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Bannon’s Bid To Stay Out Of Jail Gets Major Side Eye From DC Circuit

(Photo by Stephanie Keith/Getty Images)

Steve Bannon used up another of his nine lives this morning, as the Court of Appeals for the DC Circuit refused to overturn his conviction for contempt of Congress.

In October of 2021, the putrefying podcaster defied a subpoena from the House January 6 Select Committee regarding his scheme to disrupt the certification of President Biden’s electoral win. Bannon and his compatriot Peter Navarro had hardly been secretive about their plan, which they dubbed the Green Bay Sweep. But both men loudly defied the summonses, refusing even to show up and plead the Fifth or assert executive privilege.

This was an especially audacious claim from Bannon, who was fired from his White House job in 2017, and could not possibly have had any executive privilege to assert. Or as the Circuit put it:

Further, none of the opinions addressed communications between a private citizen subpoena recipient and other private citizens. Here, only a small subset of the subpoena topics even referenced communications with President Trump or his staff—the rest concerned Bannon’s communications with individuals outside the White House not even arguably subject to executive privilege.

Navarro comes close, though, with his claim to privilege over topics addressed in detail in his own book.

At trial, Bannon hoped to assert a slew of “permission slip” defenses. Maybe Donald Trump invoked executive privilege. Maybe the Office of Legal Counsel signed his hall pass. Maybe his own lawyer, Robert Costello, was to blame for saying he could just flip the bird to Reps. Thomson and Cheney without consequence.

Or maybe not.

Judge Carl Nichols, a Trump appointee, refused to allow Bannon to argue any of these to the jury, citing the DC Circuit’s 1961 ruling in Licavoli v. US, wherein the court explicitly excluded advice of counsel as a defense to a  contempt of Congress charge. Bannon’s subjective belief that he was allowed to blow off Congress was irrelevant, since the only thing necessary to satisfy the willfulness requirement is “deliberate intention to do the act.” Like Navarro, he was limited to arguing that he’d been confused about the date of the subpoena, or maybe that he’d ruptured his appendix, but not that he just figured he didn’t have to for reasons.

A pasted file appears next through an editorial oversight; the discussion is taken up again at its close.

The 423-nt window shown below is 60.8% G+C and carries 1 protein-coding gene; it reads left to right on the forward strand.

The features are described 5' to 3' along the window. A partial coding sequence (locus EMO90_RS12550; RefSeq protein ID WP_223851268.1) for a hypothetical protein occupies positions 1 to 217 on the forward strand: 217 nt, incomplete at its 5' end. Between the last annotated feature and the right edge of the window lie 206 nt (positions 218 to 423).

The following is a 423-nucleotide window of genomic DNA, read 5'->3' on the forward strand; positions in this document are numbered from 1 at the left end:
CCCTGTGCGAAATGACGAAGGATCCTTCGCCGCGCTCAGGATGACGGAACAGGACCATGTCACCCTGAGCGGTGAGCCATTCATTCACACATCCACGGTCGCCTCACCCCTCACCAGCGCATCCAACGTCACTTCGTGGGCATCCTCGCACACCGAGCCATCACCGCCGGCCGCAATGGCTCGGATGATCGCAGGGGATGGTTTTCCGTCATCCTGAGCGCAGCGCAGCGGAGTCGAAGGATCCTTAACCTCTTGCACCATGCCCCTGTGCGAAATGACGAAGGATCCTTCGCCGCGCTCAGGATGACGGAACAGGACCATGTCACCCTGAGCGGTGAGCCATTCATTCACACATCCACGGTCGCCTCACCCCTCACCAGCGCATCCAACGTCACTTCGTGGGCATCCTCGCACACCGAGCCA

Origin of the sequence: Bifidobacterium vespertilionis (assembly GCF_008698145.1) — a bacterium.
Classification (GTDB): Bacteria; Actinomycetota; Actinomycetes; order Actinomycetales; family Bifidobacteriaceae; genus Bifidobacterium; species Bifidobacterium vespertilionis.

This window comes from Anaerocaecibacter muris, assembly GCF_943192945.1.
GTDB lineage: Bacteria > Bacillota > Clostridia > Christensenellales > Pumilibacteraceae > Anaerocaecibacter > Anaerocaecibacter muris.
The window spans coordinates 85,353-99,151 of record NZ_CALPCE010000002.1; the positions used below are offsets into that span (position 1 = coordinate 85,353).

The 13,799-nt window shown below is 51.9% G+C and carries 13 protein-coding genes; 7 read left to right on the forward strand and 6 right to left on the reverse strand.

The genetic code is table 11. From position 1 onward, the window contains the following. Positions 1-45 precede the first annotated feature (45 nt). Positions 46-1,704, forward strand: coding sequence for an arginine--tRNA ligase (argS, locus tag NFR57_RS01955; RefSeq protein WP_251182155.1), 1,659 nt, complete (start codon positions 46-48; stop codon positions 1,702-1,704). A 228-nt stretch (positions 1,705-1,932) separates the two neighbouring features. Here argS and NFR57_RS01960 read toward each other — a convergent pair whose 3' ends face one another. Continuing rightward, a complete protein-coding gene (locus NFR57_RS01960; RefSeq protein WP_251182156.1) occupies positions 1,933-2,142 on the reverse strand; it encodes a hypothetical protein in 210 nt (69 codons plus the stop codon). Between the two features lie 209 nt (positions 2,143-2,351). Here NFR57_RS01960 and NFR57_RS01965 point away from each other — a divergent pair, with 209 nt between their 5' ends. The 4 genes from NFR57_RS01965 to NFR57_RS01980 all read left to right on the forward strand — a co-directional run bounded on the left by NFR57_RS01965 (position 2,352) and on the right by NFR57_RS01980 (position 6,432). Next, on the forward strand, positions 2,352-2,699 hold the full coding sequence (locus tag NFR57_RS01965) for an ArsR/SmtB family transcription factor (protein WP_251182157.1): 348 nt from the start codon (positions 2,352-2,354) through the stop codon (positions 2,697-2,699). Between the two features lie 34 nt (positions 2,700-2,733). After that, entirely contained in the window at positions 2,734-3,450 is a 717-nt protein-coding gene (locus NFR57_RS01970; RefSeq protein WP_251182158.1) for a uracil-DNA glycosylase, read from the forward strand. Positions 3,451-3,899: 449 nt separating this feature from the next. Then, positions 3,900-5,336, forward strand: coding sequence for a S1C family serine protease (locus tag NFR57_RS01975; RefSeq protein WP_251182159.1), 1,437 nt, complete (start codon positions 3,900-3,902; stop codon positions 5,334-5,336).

In his appeal, Bannon invited the DC Circuit to “reconsider or modify its decision” in Licavoli, just for funsies. But the panel, including Trump appointee Judge Justin Walker, declined.

“[E]ffectively enforcing congressional subpoenas would be exceedingly difficult if contempt charges required showing that a failure to appear or refusal to answer questions was not just deliberate and intentional, but also done in bad faith,” wrote Judge Brad Garcia. “Otherwise, any subpoenaed witness could decline to respond and claim they had a good-faith belief that they need not comply, regardless of how idiosyncratic or misguided that belief may be.”

The appeals court also noted that the letter from Trump’s attorney Justin Clark contained no blanket assertion of privilege, and indeed “explicitly communicate[d] the opposite of what Bannon asserted to the Committee.”

It doesn’t take a lot of squinting to read that as serious shade on Bannon’s erstwhile lawyer Robert Costello, who recently sued him for non-payment of fees. And the court was distinctly unimpressed by Bannon’s current lawyer David Schoen, who represented Trump at his second impeachment trial.

“We decline to reach Bannon’s wholly undeveloped argument that quashing the trial subpoenas violated his rights to effective assistance of counsel and confrontation,” they wrote in a footnote, observing parenthetically that “even assuming a claim was preserved in district court, ‘perfunctory appellate briefing does not suffice to raise it in this Court.’”

The panel showed similar disdain for the appellant’s claims that the Committee was improperly constituted, and thus its subpoenas were a nullity.

“These objections suffer from a common defect: Bannon did not raise them before the Select Committee and therefore forfeited them,” they wrote acidly.

And so Bannon can join his fellow contemnor Peter Navarro, who is currently residing at a federal facility in Miami, since Judge Amit Mehta was unwilling to stay his four-month custodial sentence pending appeal. Although Bannon has a week to seek en banc review or a stay from the Supreme Court, so maybe his luck won’t run out just yet.

Trump already pardoned Bannon once, disappearing federal charges for scamming the rubes out of cash for his GoGriftMe homebrew border wall. Presumably, Bannon hopes to string this out long enough to get a second pardon if Trump gets back in office. But barring further intervention by the full appeals court or SCOTUS, it looks very much like Ol’ Three Shirts is going to spend the next election day in the pokey. Plus, he’s still under indictment in New York state court for the same border wall grift. Sooner or later — and probably sooner — this grifter is going to find himself a guest of either the federal or state government.

Is that what they mean by making America great again?

US v. Bannon [Circuit Docket, via Court Listener]
US v. Bannon [Docket via Court Listener]

Liz Dye lives in Baltimore where she produces the Law and Chaos substack and podcast.


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